Margaret’s brother Morgan on the other hand was elegance personified. And whilst I don’t think that Donald was that way inclined, I do remember his face softening in some kind of brotherly desire every time Morgan donned his fedora and tilted it to a jaunty angle. Such a dashing, beautiful man.

And I wanted him, so, so badly. Trouble was, Morgan wanted Sally, Sally wanted Donald, but he couldn’t get past the hat thing.

And Margaret knew that. And I owed her, big time. So, you know, the old switcheroo with the kitchen knives, it was easy enough to lay a trail straight back to Donald.

Margaret knew what Donald’s opinion was of her, she knew I’d swiped a few hundred from the tills, she knew I couldn’t bear to have Morgan find out I was nothing more than a common thief.

But you know what? Sticking a knife into Sally’s side felt kinda familiar. Like slicing brisket for her famous Mexican chili.

Officer Gonzalez really enjoyed that by the way. I wonder if it was the fine brisket, or the slice of Sally that set his tastebuds a-jangling?

Guess we’ll never know.

SoCS March 26/16 – real


‘The truth of the matter is that there is no one reality. We all see and remember events through the filter of our own perception’.

Callie remembered when she heard that bald statement as a rookie, a wet behind the ears, oh so very green new recruit at the Security Force training college. It was far too many years ago now to even want to remember how young she had been then, but it still resonated every time she sat down in the windowless room to scrutinise the latest batch of security footage.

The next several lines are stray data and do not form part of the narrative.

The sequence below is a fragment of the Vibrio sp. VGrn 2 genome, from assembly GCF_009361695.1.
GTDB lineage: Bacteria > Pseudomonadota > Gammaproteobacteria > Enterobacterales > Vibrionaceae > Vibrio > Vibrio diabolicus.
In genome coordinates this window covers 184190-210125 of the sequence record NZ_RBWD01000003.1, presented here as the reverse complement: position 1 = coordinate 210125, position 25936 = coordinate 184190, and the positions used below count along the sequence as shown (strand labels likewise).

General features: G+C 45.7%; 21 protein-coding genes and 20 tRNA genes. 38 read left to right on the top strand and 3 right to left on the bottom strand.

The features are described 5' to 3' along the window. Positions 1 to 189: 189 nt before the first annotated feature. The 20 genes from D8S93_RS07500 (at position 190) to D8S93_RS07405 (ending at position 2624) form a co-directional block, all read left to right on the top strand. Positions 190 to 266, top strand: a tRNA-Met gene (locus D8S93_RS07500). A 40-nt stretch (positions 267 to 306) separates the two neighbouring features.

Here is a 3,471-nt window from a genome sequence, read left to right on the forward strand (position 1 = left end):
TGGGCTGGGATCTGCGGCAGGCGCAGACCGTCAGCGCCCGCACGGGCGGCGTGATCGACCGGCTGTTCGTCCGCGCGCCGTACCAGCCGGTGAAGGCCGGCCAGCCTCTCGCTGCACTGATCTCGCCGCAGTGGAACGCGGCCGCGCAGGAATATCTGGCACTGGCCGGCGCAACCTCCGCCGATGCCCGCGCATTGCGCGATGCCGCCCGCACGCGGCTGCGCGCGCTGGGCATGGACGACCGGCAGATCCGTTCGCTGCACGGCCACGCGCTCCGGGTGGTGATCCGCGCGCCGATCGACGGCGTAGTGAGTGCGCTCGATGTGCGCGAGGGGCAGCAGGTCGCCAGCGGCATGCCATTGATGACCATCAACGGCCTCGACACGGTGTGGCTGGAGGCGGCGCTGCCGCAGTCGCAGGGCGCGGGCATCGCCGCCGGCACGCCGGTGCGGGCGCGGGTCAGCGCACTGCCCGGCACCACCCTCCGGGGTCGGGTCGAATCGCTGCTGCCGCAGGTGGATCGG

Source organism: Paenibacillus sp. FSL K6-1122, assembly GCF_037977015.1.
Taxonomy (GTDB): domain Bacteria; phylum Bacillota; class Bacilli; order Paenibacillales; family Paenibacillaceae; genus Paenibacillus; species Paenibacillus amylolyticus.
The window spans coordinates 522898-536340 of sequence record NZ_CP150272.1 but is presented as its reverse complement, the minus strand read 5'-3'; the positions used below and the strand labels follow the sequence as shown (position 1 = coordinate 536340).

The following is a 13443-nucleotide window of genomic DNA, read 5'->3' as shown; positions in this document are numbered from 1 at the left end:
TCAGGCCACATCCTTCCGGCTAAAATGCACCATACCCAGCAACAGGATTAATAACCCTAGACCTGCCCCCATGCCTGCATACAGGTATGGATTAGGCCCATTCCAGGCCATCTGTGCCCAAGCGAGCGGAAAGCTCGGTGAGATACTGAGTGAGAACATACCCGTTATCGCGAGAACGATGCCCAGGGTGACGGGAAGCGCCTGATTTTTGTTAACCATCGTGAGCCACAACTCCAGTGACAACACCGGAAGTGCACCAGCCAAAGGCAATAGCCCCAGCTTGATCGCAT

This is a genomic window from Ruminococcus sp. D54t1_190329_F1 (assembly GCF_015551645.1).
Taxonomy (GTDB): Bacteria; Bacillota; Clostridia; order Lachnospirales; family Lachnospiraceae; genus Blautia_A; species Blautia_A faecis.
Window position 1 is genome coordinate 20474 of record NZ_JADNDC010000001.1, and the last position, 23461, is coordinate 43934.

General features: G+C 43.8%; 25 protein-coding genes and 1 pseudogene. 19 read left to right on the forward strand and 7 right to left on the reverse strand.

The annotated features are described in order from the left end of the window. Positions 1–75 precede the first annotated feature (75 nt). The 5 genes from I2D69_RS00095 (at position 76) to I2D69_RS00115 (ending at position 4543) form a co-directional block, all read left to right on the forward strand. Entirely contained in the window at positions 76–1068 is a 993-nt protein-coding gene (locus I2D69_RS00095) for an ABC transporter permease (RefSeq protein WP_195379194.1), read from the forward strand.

Once upon a time, the films had been grainy and only rendered in colour if you were lucky, with no sound at all. Many places were blind spots, with no security cameras in evidence for vast swathes of the country. Now, highly detailed sound and vision was the order of the day, every street, every field, every mountain recorded for posterity. Yes, actual posterity. There was no escape. The media lauded the fact that this sceptred isle was by far the most surveilled place on earth, that no crime would ever go unpunished again, for even the sacred space of home was on the record. All citizens were safe. Apparently.

Callie sighed, rubbing her gritty eyes in frustration. This wasn’t what she had trained for. This didn’t fit her admittedly naive idea of truth and justice.

Yes, the cameras filmed everyone, everywhere. But perception, reason, justification, reality meant nothing to these digital, soulless entities. They couldn’t understand or interpret human emotion. A camera was judge, jury and executioner these days. So much for innocent until proven guilty.

She took a deep breath, and turned off the camera scrutinising her as she worked. She had 3 minutes to destroy the footage she was analysing. Enough was enough. Their reality was no longer hers.


Here’s this week’s entry into Stream of Consciousness Saturday! Those who know my writing, will understand that often as not, I like to head to the dark side. I think that this qualifies!

Please head on over to Linda’s blog to read all the delicious creativity that can be found there.

Thank you once again to Linda for creating this vibrant community!